Determined to distract us from her nepotism and socialist hypocrisy, Governor Noem issued her third culture-war draft legislation since last Monday. Following up on a school prayer bill last Monday and a retread transgender-hate bill last Tuesday, Noem today trumpeted her draft legislation “to block Critical Race Theory (CRT) as the basis of education for South Dakota students.”
But as usual, when Kristi starts talking about fighting “critical race theory”, she’s overtagging every card. Her own fourth chief of staff, now member of the Board of Regents, Tony Venhuizen said last summer: “Critical Race Theory is not the basis for instruction in our state universities and it’s not going to be.” Noem has never provided a specific example of any South Dakota college, high school, or elementary school curriculum based on critical race theory.
But even if some critical race theory is out there, Noem’s bill wouldn’t ban it. Here: read the bill, and see if you can find the part that lives up to Noem’s fanfare and the hopes of her Republican caucus that South Dakota would actually ban critical race theory from our schools:
Noem’s bill does not say, “No one can teach, discuss, or read about critical race theory.” Noem’s bill does not mandate burning every copy of Ibram X. Kendi‘s writing. Noem’s bill does not ban teachers and professors from following the Navy’s lead and requiring every student to read How to Be an Antiracist. Noem’s bill does not stop any instructor from assigning this essay topic: “Give one concrete and detailed example of institutional racism in South Dakota and explain how critical race theory can inform activism and public policy to remedy that institutional racism.”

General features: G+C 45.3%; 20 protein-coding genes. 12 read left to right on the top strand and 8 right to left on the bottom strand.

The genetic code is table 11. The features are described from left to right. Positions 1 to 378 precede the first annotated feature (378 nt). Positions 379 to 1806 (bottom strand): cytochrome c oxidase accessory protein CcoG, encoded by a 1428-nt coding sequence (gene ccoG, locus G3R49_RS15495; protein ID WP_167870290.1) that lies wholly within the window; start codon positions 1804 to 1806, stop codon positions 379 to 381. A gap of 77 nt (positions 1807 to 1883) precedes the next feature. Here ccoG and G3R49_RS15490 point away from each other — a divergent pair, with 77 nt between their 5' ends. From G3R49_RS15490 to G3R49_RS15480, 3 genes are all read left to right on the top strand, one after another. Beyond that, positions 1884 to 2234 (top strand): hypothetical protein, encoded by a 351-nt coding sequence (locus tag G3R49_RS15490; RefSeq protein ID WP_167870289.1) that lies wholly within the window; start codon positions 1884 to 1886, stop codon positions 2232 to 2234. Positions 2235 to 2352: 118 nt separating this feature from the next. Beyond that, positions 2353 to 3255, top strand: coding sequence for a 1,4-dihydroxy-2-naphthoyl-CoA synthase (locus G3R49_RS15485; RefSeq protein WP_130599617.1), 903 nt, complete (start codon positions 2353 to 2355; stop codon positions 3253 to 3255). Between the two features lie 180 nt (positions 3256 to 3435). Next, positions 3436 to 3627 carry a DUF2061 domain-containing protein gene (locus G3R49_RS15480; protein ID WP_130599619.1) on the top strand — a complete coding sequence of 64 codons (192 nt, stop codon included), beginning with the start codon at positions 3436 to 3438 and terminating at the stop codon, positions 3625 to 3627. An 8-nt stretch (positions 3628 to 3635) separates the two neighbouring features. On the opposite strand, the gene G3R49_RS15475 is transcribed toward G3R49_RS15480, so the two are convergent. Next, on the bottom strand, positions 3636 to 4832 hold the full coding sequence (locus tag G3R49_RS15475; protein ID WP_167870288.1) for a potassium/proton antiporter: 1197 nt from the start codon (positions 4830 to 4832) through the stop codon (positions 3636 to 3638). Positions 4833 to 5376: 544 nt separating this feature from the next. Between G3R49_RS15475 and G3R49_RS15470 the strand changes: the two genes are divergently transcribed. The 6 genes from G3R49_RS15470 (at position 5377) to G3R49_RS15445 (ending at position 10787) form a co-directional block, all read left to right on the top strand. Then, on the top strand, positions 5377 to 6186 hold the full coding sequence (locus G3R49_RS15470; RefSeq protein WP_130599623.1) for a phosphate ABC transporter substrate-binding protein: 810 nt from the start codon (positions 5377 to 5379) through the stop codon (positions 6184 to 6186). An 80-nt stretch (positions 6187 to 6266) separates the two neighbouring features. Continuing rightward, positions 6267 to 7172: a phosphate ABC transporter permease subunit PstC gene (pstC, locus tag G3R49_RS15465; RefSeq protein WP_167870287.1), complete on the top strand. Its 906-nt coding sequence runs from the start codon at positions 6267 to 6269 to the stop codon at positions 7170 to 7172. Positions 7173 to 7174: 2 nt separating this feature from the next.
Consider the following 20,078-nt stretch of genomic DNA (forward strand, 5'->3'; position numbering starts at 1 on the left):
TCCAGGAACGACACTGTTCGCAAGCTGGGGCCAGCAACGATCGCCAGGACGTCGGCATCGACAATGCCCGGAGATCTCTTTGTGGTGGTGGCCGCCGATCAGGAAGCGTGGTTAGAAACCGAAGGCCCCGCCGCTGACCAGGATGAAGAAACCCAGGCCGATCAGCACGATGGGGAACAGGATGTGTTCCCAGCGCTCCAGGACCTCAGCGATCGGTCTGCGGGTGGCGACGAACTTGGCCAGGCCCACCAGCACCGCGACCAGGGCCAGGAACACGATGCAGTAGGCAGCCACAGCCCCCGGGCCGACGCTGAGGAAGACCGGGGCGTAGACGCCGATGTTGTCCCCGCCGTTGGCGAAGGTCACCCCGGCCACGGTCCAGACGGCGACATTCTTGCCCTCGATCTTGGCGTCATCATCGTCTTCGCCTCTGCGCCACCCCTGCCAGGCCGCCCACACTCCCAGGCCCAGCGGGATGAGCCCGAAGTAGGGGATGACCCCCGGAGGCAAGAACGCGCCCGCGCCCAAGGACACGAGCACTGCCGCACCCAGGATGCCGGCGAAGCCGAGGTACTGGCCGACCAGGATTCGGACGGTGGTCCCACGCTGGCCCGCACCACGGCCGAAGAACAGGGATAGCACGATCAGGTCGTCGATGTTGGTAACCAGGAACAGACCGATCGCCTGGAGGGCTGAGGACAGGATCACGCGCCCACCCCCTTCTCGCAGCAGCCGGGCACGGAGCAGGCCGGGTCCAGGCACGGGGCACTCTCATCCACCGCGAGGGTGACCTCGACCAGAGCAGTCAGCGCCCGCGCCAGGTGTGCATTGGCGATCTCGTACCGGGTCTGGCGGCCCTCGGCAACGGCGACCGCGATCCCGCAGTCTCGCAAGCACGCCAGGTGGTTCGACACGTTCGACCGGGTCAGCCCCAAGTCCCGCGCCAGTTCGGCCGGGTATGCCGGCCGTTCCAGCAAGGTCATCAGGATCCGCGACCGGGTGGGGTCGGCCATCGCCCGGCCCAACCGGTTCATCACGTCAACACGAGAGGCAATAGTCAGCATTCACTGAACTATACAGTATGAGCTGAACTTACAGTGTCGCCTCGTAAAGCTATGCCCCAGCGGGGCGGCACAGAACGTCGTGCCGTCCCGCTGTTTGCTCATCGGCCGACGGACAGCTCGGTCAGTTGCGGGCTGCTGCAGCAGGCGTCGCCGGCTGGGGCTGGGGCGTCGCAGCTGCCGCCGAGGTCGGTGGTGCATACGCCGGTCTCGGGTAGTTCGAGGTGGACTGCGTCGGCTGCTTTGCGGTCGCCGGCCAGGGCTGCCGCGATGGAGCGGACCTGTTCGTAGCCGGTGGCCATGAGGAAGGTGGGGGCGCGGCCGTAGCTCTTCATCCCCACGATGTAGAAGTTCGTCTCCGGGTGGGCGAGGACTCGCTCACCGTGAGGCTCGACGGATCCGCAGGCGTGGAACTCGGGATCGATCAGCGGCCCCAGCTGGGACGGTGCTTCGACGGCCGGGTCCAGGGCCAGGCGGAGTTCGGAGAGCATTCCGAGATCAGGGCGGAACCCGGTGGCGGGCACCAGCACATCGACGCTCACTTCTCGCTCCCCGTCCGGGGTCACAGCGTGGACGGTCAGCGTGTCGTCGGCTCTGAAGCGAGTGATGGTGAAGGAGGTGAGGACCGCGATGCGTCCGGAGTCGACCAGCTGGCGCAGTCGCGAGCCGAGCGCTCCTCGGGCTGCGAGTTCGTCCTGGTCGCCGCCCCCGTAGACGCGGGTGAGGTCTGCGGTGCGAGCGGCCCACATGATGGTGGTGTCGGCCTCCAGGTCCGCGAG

Perhaps warned by her lawyers that an explicit ban on a valid and useful idea would trigger a 21st-century Scopes Monkey Trial in which Noem and South Dakota would come out looking like the monkeys, Noem does not propose to ban the teaching of critical race theory. Instead, she proposes banning the strange practice—unheard of in most classrooms—of mandating that students “personally affirm, adopt, or adhere to” certain “tenets.”
Tenets. Pause a moment. Think about that word, tenets, and your own education. Can you recall any teacher (other than maybe the nuns at your Catholic school, and they get special dispensation) who forced you to personally affirm any specific philosophical or religious belief?
At Madison High School, Joe Austin didn’t force me to believe in the Pythagorean Theorem; Pythagoras sure helped answer the test questions correctly, but if I walked out of class shouting, “A squared plus B squared equals C squared plus pi!” the venerable Mr. Austin would have invited my proof.
At South Dakota State University, Dr. John Miller didn’t compel me to believe that all valid historical writing must refer to Fighting Bob LaFollette. We students of Dr. Miller were free to more deeply explore Fighting Bob’s legacy or focus our attention on other notable American progressives, conservatives, or cranks.
Kristi Noem went to high school at the same time I did, in a town an hour’s drive away. Kristi Noem got her degree from SDSU, just like I did. Neither Kristi nor I can provide examples of any of our teachers or our kids’ teachers successfully forcing any student to adopt any belief. Yet Kristi thinks she must pass a law to protect kids from this figment of her imagination.